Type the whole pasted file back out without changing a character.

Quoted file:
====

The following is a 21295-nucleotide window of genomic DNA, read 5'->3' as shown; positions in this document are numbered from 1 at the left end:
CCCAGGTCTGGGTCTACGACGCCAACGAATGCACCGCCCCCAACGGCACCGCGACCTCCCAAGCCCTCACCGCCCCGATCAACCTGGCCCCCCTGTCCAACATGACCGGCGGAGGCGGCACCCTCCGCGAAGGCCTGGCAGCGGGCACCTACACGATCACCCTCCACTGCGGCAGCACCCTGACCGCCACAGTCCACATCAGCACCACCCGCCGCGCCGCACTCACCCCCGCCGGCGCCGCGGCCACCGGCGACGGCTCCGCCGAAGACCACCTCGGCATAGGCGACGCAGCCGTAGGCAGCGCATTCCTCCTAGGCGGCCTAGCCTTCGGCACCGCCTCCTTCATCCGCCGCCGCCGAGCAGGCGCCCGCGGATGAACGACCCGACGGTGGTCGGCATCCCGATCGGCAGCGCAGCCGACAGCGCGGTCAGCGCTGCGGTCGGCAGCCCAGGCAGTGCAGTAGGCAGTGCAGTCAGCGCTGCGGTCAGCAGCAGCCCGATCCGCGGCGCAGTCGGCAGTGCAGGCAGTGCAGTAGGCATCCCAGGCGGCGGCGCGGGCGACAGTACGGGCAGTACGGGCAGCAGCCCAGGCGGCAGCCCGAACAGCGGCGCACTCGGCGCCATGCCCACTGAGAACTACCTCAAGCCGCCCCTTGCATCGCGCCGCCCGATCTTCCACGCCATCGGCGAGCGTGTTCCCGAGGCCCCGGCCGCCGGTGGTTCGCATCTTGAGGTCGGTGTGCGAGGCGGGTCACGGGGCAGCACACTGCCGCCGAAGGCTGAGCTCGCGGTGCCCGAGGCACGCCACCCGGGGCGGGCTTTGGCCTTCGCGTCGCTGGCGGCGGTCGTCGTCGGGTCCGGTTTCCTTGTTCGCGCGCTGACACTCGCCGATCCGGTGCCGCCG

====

The following is a 21295-nucleotide window of genomic DNA, read 5'->3' as shown; positions in this document are numbered from 1 at the left end:
CCCAGGTCTGGGTCTACGACGCCAACGAATGCACCGCCCCCAACGGCACCGCGACCTCCCAAGCCCTCACCGCCCCGATCAACCTGGCCCCCCTGTCCAACATGACCGGCGGAGGCGGCACCCTCCGCGAAGGCCTGGCAGCGGGCACCTACACGATCACCCTCCACTGCGGCAGCACCCTGACCGCCACAGTCCACATCAGCACCACCCGCCGCGCCGCACTCACCCCCGCCGGCGCCGCGGCCACCGGCGACGGCTCCGCCGAAGACCACCTCGGCATAGGCGACGCAGCCGTAGGCAGCGCATTCCTCCTAGGCGGCCTAGCCTTCGGCACCGCCTCCTTCATCCGCCGCCGCCGAGCAGGCGCCCGCGGATGAACGACCCGACGGTGGTCGGCATCCCGATCGGCAGCGCAGCCGACAGCGCGGTCAGCGCTGCGGTCGGCAGCCCAGGCAGTGCAGTAGGCAGTGCAGTCAGCGCTGCGGTCAGCAGCAGCCCGATCCGCGGCGCAGTCGGCAGTGCAGGCAGTGCAGTAGGCATCCCAGGCGGCGGCGCGGGCGACAGTACGGGCAGTACGGGCAGCAGCCCAGGCGGCAGCCCGAACAGCGGCGCACTCGGCGCCATGCCCACTGAGAACTACCTCAAGCCGCCCCTTGCATCGCGCCGCCCGATCTTCCACGCCATCGGCGAGCGTGTTCCCGAGGCCCCGGCCGCCGGTGGTTCGCATCTTGAGGTCGGTGTGCGAGGCGGGTCACGGGGCAGCACACTGCCGCCGAAGGCTGAGCTCGCGGTGCCCGAGGCACGCCACCCGGGGCGGGCTTTGGCCTTCGCGTCGCTGGCGGCGGTCGTCGTCGGGTCCGGTTTCCTTGTTCGCGCGCTGACACTCGCCGATCCGGTGCCGCCG